59. Rosa Parks and the Civil Rights Movement

Rosa Parks is a prime example of how ordinary American can change the world around her. was born in 1913, in the southern state Alabama. Parks became famous for challenging a discriminatory in the city of Montgomery, Alabama. During the , Black Americans in the south were not allowed ride in the front seats of public buses a white person needed that seat. Blacks were to get out of their seats, and go the back of the bus, which was designated "Colored Only."

On December 1, 1955, Parks refused obey the bus drivers order to surrender her to a white passenger who had boarded the . Even though Parks was seated in the Colored section, the bus was filled, and she was by law to give her seat to the rider. Parks was arrested, and charged with civil . She later said she had grown "tired of in."

Her arrest and subsequent trial made Parks national symbol for the Civil Rights Movement. Her also lead to the Montgomery Bus Boycott that a political and social protest campaign against racial . Although the boycott only lasted 21 days, it instrumental in the Supreme Court decision to declare 's practice of segregation unconstitutional.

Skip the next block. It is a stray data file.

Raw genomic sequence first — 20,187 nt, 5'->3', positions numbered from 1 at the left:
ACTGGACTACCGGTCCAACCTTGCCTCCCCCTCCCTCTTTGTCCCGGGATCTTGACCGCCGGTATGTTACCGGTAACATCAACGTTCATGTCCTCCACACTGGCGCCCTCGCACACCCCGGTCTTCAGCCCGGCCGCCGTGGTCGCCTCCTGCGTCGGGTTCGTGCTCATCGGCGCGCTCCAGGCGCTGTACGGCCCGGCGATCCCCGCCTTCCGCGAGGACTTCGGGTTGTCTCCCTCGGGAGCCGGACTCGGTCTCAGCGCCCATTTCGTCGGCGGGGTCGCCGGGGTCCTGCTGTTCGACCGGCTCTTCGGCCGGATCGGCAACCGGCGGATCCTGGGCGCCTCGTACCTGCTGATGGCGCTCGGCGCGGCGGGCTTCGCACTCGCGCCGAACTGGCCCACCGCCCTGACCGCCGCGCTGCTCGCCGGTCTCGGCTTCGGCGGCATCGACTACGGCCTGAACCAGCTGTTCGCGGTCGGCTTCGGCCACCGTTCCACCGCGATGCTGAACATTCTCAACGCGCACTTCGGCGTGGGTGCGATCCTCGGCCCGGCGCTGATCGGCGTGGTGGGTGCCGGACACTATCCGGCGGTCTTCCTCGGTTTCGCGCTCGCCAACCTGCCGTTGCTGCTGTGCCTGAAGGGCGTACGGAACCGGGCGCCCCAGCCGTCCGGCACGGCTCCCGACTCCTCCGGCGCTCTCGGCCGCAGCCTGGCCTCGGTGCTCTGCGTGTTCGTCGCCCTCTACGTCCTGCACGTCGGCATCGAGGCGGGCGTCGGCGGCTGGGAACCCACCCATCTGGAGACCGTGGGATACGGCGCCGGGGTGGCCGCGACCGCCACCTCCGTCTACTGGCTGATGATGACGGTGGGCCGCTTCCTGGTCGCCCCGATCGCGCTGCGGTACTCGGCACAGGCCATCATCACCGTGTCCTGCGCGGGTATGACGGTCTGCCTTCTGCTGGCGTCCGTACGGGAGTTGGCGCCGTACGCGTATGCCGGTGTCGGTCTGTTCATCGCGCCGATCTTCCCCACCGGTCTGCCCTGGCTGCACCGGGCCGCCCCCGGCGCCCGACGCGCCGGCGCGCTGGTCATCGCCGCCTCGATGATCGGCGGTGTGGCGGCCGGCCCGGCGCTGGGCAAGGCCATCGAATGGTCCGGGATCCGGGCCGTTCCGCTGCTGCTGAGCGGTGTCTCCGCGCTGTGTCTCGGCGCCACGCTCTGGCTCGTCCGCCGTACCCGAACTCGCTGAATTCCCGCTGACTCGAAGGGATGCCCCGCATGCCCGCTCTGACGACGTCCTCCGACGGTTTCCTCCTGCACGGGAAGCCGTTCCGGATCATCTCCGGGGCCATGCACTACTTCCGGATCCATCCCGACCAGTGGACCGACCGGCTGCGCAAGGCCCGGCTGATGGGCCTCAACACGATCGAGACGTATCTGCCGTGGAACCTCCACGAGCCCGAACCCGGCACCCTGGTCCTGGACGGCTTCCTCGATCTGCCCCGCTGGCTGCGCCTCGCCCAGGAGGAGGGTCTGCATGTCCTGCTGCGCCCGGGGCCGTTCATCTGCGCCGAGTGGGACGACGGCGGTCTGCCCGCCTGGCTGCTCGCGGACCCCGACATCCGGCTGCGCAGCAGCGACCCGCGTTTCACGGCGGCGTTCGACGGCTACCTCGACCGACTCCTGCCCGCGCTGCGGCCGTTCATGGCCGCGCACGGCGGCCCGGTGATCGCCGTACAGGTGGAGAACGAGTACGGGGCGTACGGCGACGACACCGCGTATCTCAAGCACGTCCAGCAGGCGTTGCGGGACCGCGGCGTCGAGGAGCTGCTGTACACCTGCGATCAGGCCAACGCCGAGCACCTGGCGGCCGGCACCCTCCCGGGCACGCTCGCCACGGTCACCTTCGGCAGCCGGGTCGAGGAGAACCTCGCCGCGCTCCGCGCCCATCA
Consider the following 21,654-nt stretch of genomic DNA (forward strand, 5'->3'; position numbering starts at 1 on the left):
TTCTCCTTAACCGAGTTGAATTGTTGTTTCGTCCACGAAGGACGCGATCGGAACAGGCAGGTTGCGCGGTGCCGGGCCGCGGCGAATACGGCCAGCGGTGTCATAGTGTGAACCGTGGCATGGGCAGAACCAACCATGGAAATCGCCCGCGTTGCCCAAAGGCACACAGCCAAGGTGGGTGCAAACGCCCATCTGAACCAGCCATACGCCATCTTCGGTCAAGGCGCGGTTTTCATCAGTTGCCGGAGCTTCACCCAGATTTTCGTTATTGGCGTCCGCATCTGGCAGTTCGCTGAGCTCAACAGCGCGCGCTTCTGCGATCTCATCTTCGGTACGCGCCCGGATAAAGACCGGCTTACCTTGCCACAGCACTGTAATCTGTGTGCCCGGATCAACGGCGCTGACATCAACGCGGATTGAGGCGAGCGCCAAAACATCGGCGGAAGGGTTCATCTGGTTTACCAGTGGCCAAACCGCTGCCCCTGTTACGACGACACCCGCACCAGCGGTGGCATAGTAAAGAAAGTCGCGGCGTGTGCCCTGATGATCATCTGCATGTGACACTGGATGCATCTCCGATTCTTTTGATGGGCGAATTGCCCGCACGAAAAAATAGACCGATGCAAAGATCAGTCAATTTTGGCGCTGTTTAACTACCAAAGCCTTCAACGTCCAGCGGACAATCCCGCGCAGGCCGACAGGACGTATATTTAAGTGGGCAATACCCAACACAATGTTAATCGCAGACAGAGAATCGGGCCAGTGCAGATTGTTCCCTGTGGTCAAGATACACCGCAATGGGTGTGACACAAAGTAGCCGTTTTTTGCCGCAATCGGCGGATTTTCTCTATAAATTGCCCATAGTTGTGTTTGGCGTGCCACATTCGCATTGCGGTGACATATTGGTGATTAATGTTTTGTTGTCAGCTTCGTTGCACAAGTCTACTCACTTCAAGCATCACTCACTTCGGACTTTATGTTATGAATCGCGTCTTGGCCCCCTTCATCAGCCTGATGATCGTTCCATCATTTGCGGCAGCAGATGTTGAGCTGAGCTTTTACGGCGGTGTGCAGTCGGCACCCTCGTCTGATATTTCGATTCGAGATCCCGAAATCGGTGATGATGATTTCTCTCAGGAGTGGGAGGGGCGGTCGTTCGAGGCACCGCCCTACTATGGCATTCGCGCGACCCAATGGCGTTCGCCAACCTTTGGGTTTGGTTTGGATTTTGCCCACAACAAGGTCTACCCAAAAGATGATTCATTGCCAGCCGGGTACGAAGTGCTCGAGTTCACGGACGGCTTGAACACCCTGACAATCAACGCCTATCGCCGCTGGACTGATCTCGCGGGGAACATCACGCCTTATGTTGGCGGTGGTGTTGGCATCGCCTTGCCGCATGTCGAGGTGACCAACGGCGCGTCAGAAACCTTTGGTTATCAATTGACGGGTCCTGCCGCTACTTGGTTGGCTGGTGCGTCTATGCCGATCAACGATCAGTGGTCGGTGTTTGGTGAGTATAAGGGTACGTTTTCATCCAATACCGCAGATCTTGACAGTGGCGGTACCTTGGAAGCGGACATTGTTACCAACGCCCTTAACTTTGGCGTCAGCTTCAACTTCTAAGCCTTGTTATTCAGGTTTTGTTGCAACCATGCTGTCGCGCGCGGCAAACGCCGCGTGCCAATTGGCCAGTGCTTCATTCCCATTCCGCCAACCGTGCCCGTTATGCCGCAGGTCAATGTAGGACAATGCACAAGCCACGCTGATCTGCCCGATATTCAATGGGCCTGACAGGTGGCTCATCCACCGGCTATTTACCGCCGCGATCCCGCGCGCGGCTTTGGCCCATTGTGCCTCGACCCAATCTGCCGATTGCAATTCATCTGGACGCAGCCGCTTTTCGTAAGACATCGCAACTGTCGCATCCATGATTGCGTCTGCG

Parks has remained a for the Civil Rights Movement even after her in 2005 at the age of 92. She been called the "First Lady of Civil Rights," the United States Congress, and "The Mother of Freedom Movement." She has been honored by the .S. Government with prestigious awards such as the Presidential of Freedom, and Congressional Gold Medal. She has honored with her own museum in Michigan, and received several other civil rights awards both before after her death.
   




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